As an additive manufacturing method that only deposits material where it is needed and therefore minimizes waste, aerosol-jet-printed sensors are low-cost, straightforward to make, and portable. This could potentially enable their use in places where continuous on-site monitoring of food samples is needed to determine and maintain the quality of products, as well as other applications.

Senior author Professor Carmen Gomes, from Iowa State University, said: "Aerosol-jet printing was fundamental to the development of this sensor. Carbon nanomaterials like graphene have unique material properties such as high electrical conductivity, surface area, and biocompatibility that can significantly improve the performance of electrochemical sensors.

"But, since in-field electrochemical sensors are typically disposable, they need materials that are amenable to low-cost, high-throughput, and scalable manufacturing. Aerosol-jet printing gave us this."

The team created high-resolution interdigitated electrodes (IDEs) on flexible substrates, which they converted into histamine sensors by covalently linking monoclonal antibodies to oxygen moieties created on the graphene surface by a CO2 thermal annealing process.

They then tested the sensors in both a buffering solution (PBS) and fish broth, to see how effective they were at detecting histamines.

Co-author Kshama Parate, from Iowa State University, said: "We found the graphene biosensor could detect histamine in PBS and fish broth over toxicologically-relevant ranges of 6.25 to 100 parts per million (ppm) and 6.25 to 200 ppm, respectively, with similar detection limits of 2.52 ppm and 3.41 ppm, respectively. These sensor results are significant, as histamine levels over 50 ppm in fish can cause adverse health effects including severe allergic reactions - for example, scombroid food poisoning.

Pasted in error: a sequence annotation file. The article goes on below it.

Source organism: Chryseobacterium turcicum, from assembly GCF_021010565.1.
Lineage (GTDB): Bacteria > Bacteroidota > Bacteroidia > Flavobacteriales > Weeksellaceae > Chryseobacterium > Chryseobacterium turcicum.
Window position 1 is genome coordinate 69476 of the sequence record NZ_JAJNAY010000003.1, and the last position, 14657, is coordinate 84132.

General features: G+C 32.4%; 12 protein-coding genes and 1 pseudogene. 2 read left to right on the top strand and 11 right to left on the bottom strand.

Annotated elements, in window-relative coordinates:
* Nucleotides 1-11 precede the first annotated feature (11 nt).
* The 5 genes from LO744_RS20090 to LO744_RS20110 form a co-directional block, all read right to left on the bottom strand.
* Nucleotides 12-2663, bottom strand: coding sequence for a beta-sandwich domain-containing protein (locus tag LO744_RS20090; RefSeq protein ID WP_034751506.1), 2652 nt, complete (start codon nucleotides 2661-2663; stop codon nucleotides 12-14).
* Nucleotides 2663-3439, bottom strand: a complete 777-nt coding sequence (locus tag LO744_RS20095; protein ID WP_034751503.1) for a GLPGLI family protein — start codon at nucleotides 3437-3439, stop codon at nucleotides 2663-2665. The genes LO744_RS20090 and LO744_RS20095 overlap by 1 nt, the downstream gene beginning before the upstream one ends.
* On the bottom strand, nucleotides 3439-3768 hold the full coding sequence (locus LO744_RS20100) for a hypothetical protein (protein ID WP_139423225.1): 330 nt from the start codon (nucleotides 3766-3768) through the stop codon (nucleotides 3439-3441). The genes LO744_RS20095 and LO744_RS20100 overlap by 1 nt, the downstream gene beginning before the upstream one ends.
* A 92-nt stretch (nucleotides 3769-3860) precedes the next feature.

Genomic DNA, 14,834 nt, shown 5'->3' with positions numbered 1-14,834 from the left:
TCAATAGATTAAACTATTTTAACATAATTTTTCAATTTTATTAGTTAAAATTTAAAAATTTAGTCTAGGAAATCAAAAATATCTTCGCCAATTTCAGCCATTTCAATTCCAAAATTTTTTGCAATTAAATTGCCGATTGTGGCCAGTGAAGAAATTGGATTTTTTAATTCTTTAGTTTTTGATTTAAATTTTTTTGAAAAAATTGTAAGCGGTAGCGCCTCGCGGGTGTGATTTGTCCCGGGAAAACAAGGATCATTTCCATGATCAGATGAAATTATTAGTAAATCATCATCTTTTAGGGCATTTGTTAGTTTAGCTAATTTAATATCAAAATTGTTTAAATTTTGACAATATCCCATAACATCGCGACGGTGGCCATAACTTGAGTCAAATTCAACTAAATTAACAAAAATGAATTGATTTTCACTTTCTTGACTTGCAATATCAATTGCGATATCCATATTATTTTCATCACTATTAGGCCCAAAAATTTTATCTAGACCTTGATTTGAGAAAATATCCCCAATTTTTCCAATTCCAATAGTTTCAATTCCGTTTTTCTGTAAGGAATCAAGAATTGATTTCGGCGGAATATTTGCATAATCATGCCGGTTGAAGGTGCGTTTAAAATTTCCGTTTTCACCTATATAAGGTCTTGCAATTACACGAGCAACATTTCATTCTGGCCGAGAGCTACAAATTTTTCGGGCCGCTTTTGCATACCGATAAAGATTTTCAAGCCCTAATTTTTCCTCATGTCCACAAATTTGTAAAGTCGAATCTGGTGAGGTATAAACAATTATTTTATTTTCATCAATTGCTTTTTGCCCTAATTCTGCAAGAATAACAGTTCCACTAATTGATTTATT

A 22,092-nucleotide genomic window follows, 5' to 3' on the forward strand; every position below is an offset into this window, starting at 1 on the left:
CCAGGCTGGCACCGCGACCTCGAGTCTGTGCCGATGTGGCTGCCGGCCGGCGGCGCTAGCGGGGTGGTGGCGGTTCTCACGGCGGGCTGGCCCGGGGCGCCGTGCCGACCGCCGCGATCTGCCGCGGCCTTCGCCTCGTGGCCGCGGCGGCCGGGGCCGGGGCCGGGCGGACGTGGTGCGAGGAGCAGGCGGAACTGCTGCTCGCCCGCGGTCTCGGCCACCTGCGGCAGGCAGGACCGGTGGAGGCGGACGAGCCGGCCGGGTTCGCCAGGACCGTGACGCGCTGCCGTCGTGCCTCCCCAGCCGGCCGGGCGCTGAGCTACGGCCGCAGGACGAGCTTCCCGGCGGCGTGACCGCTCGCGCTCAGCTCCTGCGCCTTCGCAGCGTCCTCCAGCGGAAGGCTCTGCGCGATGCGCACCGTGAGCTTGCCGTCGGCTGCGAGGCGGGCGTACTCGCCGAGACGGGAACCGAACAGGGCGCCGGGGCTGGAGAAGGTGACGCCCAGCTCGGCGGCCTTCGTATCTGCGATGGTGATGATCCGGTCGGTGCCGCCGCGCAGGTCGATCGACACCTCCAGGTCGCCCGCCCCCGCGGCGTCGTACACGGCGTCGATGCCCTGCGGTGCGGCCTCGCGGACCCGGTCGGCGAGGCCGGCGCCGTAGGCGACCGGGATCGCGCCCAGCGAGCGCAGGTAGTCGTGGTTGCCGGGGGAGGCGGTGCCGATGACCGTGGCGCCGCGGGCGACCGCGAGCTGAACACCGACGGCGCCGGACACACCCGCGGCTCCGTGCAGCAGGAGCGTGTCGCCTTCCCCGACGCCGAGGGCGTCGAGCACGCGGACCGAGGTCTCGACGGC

"Notably, the sensors also showed a quick response time of 33 minutes, without the need for pre-labelling and pre-treatment of the fish sample. This is a good deal faster than the equivalent laboratory tests."

The researchers also found the biosensor's sensitivity was not significantly affected by the non-specific adsorption of large protein molecules commonly found in food samples and used as blocking agents.

Senior author Dr Jonathan Claussen, from Iowa State University, said: "This type of biosensor could be used in food processing facilities, import and export ports, and supermarkets where continuous on-site monitoring of food samples is needed. This on-site testing will eliminate the need to send food samples for laboratory testing, which requires additional handling steps, increases time and cost to histamine analysis, and consequently increases the risk of foodborne illnesses and food wastage.

"It could also likely be used in other biosensing applications where rapid monitoring of target molecules is needed, as the sample pre-treatment is eliminated using the developed immunosensing protocol. Apart from sensing small allergen molecules such as histamine, it could be used to detect various targets such as cells and protein biomarkers. By switching the antibody immobilized on the sensor platform to one that is specific towards the detection of suitable biological target species, the sensor can further cater to specific applications. Examples include food pathogens (Salmonella spp.), fatal human diseases (cancer, HIV) or animal or plant diseases (avian influenza, Citrus tristeza)."